By Edward-Isaac Dovere, CNN
Top Democratic leaders in Washington and across the country fear that Donald Trump might be running for president again by the time Attorney General Merrick Garland decides whether to prosecute him and others in his orbit for the January 6 insurrection — and that any action by the Biden Justice Department could be cast by Republicans as little more than a political vendetta.
Two dozen leading Democrats in Washington and across the country tell CNN that Garland may have missed his moment to bring criminal charges against top Trump administration officials before it would get caught up in the 2024 presidential campaign jockeying set to begin later this year, after the midterm elections.
Garland, a longtime federal judge with a quiet demeanor, has vowed to keep politics out of decision-making at the Justice Department, though he says he is not avoiding political cases. And senior aides to the attorney general say they still have plenty of time in President Joe Biden’s administration should they decide to bring any prosecutions against Trump or his allies.
The Justice Department has traditionally held to a 60-day window before Election Days to hold off on political prosecutions, which would put a cutoff date in early September. However, that usually has applied only to people who are on the ballot in the upcoming election.
But after months of staying quiet, even members of Democratic leadership on Capitol Hill are letting their frustration with that strategy boil over ahead of the first public hearing of the January 6 committee, scheduled for Thursday evening, charging that the attorney general is too focused on restoring norms.
“None of it makes sense to me,” Democratic Rep. Jim Clyburn of South Carolina told CNN of Garland’s approach. “You can’t take politics out of politics. All of these things happening around us are happening within the realm of the political process. You just do your job as best you can, and you can’t go around second-guessing what may or may not be political.”
Garland’s pace, Democratic Rep. Ruben Gallego of Arizona told CNN, could come at an enormous cost for the country.
“I’m just not seeing the urgency from the attorney general,” said Gallego. “He’s thinking more about protecting the institution of the Department of Justice. And I appreciate that, but he has to be thinking about protecting the institution of democracy.”
Some Justice officials bristle at that criticism from Democrats, and they tell CNN that it comes off as self-serving and ignorant of important new developments, such as Monday’s charges of seditious conspiracy against several Proud Boys members. In recent weeks, there are public indications that the investigation has moved beyond the rioters who attacked the Capitol on January 6, 2021, to people who played roles in setting up the rally ahead of the attack and who supported political efforts to stop the certification of the election.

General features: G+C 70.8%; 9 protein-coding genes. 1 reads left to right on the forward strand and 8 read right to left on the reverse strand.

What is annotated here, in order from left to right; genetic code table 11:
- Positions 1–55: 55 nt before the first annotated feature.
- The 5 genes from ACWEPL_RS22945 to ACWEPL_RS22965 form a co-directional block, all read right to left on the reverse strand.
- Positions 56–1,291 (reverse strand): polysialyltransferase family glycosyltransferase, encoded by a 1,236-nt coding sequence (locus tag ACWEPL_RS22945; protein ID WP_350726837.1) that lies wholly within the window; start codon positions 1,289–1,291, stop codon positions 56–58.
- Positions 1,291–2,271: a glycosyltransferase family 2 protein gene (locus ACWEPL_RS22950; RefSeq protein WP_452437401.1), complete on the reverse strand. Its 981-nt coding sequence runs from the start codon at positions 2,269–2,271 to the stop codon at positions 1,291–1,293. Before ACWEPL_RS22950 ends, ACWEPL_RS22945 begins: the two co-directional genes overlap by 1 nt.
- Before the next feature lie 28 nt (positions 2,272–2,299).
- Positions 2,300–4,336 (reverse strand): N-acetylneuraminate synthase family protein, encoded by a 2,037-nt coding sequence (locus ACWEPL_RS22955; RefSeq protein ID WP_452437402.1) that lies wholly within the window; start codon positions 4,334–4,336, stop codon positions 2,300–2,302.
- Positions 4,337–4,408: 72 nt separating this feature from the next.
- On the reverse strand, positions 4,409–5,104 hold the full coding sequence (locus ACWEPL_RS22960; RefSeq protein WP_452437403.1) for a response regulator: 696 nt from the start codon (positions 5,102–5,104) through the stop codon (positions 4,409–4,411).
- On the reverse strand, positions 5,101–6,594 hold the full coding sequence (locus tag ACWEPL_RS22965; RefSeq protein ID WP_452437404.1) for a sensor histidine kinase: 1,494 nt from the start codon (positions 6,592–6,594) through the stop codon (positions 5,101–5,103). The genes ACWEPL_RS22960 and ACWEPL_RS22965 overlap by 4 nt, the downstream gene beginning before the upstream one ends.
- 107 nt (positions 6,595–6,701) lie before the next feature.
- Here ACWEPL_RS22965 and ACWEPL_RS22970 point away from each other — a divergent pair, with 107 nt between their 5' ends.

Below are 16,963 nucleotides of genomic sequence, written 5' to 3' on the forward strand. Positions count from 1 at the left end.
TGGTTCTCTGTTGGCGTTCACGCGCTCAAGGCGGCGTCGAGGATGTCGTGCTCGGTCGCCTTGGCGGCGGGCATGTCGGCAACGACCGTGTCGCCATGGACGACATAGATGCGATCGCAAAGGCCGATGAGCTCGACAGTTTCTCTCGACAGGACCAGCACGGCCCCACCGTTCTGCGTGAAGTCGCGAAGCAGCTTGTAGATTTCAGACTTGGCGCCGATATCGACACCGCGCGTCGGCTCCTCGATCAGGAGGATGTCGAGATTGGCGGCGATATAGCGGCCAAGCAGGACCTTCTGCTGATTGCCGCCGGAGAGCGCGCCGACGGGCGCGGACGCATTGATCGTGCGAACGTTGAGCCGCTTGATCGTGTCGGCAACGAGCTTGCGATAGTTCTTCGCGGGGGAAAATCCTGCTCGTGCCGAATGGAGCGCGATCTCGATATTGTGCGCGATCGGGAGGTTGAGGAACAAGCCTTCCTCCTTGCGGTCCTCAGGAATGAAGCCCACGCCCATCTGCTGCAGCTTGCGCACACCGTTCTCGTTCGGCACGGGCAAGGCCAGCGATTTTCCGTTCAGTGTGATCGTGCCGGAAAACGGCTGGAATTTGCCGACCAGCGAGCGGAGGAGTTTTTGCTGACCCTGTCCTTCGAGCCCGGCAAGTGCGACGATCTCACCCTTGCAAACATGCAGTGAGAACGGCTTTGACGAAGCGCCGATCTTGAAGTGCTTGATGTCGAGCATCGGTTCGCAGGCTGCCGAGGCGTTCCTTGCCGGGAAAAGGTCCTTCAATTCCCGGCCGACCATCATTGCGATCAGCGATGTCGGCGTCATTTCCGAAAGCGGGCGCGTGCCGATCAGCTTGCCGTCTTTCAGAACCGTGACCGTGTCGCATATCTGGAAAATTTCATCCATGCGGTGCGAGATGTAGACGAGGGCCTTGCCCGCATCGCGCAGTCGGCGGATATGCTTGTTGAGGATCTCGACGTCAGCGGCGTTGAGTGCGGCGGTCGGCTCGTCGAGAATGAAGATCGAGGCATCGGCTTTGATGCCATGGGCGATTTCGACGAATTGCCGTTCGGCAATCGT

As CNN reported in May, federal criminal investigators have expanded the investigation to gather information about fundraising and organizing for the political rally held immediately before Trump supporters stormed the Capitol, as well as the effort to subvert the Electoral College vote count. The criminal probe into efforts overseen by Trump campaign officials to put forth alternate slates of electors to displace Biden electors also has widened to multiple states.
Justice officials tell CNN they believe that moving slowly and saying little bolsters their credibility, something they’ll need as they investigate people associated with the 2020 Trump campaign. Even so, prosecutors have charged more than 800 defendants as part of the largest investigation in US Justice Department history.
Prosecutors are also operating on legal calendars, not election schedules, and the statute of limitations for many of the January 6 offenses is five years — ending in January 2026. Complex criminal cases take time, and Justice officials say that moving quickly to satisfy critics risks doing even more harm to American democracy. The worst-case scenario would be to bring cases that fall apart at trial.
One of Trump’s favorite political moves is to promote whatever he can to suggest he is being victimized, or, even more so, that he has been exonerated.
Getting tangled in political cycles
The longer the investigation stretches on, though, the likelier it is that any potential prosecution gets tangled up in the 2024 political cycle. The last thing prosecutors want to see is their work portrayed as a political witch hunt.
The White House stands behind Garland, saying in a statement to CNN that he has shown competence and dedication “every single day of the administration.”
The Justice Department declined to discuss the criticism on the record, but at a news conference last month on an unrelated matter, Garland alluded to the general critique.